It’s no news that the COVID-19 pandemic has affected many sectors in the world, including the fashion sector. From the numeorus fashion shows like the Milan Fashion Week and Paris Fashion Week that have had to be cancelled, to fashion stores closing in different countries, the adverse effects this pandemic has had on the fashion industry cannot be overstated.
Sales are also dropping drastically, because of the lockdown and social distancing rule in many areas which restricts customers from moving arond. Online meetings and conferences are steadily becoming the norm.
Also, now more than ever, the need for Personal Protective Equipment, popularly known as PPE is on the rise, some of which include gloves, surgical coveralls, and face masks. Fashion brands like Aloha Glamour, Zara, Balenciaga, Gucci and other popular brands have now taken to producing these equipments, especially face masks, to contribute to the medical society.
Questions have been raised, however, on the potency of the face masks being manufactured by these fashion brands. As May Yang, who is the founder of Lidia May, a leather fashion brand pointed out, “Making masks for medical workers is a far more complex process than sewing a piece of fashion outfit”.
The N95 masks, which are recommended by medical experts, are protective masks that filters out harmful airborne particles and prevent us from breathing them in, and they must be in the right size for people to achieve well-sealed protection against airborne pollutants. So, at this point, it’s not enough that fashion brands are making face masks for health professionals, but the face masks need to have a perfect seal.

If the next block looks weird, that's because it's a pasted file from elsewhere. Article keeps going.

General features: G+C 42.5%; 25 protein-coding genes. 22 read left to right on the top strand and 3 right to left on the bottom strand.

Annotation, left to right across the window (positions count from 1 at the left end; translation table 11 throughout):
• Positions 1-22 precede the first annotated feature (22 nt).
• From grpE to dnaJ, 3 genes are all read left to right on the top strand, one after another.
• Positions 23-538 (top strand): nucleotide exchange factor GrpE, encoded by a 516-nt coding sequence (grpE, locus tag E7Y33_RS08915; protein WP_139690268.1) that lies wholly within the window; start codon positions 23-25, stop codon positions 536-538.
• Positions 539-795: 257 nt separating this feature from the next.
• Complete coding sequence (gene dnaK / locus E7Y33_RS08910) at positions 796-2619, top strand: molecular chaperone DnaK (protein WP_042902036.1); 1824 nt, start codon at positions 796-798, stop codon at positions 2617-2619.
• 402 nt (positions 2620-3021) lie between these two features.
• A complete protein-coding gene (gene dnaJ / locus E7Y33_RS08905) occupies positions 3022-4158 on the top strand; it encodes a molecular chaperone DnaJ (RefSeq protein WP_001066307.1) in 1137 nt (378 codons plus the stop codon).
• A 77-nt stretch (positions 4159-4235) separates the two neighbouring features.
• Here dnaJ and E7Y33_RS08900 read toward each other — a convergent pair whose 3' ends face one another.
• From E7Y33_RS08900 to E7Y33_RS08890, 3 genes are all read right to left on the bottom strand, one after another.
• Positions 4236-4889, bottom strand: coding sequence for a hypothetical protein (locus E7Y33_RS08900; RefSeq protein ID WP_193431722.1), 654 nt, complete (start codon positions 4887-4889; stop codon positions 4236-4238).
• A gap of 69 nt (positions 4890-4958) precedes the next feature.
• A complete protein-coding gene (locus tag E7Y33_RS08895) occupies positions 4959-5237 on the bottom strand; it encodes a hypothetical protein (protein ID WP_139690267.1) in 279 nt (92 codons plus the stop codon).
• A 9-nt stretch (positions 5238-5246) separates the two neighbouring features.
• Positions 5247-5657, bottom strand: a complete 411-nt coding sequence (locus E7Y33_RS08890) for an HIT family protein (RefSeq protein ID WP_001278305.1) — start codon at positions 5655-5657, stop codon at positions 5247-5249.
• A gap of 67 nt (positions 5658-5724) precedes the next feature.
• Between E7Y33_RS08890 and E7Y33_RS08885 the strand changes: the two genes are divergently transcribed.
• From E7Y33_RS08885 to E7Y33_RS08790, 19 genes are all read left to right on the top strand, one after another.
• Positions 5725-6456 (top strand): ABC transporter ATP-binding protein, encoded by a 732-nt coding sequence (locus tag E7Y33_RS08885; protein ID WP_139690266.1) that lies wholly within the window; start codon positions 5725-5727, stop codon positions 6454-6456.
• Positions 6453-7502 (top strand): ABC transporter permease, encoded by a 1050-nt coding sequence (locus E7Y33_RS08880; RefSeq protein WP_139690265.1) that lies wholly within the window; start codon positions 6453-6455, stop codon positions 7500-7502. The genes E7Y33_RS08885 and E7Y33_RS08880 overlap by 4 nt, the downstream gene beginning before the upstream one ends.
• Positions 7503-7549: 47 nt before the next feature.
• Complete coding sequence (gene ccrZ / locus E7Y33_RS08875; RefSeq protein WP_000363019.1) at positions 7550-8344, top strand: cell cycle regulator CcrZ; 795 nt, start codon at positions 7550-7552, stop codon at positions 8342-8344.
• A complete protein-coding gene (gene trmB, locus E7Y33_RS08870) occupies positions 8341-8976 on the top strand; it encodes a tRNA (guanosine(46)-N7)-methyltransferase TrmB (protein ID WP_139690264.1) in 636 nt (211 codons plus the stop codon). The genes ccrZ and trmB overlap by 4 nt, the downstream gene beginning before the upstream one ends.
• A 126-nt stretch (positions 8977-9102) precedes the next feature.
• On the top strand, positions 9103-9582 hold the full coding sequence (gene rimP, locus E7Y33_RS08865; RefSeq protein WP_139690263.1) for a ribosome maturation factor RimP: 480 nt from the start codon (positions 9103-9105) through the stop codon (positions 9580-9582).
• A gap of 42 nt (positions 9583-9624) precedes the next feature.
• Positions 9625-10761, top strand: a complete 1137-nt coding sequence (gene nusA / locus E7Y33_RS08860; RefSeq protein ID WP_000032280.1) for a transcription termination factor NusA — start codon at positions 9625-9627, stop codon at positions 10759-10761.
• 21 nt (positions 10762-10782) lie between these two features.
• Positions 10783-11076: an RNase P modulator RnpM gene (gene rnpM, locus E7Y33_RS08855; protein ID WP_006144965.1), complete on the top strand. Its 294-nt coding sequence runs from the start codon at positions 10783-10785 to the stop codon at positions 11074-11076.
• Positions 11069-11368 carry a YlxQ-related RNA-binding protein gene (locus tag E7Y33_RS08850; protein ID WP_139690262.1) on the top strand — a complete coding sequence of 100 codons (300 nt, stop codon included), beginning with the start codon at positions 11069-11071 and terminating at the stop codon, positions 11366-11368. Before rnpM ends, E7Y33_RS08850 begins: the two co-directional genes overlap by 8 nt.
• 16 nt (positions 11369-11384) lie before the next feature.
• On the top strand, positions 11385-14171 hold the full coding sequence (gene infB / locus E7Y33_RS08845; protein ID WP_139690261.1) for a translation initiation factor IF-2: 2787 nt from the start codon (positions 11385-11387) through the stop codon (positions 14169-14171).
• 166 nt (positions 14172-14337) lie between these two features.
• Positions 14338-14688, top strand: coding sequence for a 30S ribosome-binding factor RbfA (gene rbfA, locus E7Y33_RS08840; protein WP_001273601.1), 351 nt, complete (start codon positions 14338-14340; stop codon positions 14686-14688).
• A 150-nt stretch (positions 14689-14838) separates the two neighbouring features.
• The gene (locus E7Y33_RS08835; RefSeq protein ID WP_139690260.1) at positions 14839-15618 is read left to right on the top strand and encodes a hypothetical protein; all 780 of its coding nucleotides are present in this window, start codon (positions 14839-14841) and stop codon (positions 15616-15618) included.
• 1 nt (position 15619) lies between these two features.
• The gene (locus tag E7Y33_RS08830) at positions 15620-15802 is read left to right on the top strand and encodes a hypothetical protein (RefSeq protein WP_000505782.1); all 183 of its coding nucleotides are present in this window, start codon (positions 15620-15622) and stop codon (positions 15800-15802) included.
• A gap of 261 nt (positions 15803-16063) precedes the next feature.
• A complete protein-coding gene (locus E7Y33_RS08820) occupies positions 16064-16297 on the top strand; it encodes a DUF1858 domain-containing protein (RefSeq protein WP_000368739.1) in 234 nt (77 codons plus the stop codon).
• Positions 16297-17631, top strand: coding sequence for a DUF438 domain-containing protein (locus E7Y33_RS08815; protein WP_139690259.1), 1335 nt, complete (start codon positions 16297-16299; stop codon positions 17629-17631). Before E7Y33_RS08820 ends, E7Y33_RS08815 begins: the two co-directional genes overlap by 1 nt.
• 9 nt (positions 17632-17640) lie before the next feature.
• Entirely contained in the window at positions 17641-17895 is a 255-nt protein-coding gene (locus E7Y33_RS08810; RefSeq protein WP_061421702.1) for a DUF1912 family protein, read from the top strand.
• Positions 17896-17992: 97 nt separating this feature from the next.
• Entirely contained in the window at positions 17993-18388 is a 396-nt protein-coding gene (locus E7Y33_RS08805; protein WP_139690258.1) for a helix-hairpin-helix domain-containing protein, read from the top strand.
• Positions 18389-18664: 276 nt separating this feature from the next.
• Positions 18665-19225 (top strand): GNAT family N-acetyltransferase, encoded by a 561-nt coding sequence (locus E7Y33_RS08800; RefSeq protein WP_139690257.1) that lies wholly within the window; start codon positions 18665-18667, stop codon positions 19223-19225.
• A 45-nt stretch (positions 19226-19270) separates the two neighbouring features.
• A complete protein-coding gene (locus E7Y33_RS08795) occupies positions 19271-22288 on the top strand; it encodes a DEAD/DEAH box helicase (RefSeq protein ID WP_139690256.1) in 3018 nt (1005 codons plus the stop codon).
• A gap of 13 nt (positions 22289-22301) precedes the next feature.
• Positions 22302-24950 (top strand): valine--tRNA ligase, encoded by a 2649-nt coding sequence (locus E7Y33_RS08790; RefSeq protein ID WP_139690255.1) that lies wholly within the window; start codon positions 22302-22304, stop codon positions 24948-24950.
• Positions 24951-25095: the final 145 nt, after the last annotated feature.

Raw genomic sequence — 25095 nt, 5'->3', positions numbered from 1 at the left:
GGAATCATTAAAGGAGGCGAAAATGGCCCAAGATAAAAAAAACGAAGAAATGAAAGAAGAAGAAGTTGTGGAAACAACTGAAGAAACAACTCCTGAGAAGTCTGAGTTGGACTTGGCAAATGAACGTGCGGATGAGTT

In addition to the numerous brands that are lending a helping hand to fight the current pandemic, the famous fashion brand, Chanel recently announced that they would be producing face masks for medical professionals in France. They have already produced prototypes and samples to be approved by the French government before they start producing in bulk quantities.
Dior, one of the fashion labels owned by Moët Hennessy Louis Vuitton (LVMH), has also started producing face masks for workers that have to continue working despite the pandemic. Supermarket workers and transport workers in France are also some of the targets for the face masks to be produced.
Fashion designers in Nigeria and Africa at large can also lend a helping hand in their communities by producing face masks to reduce the shortage.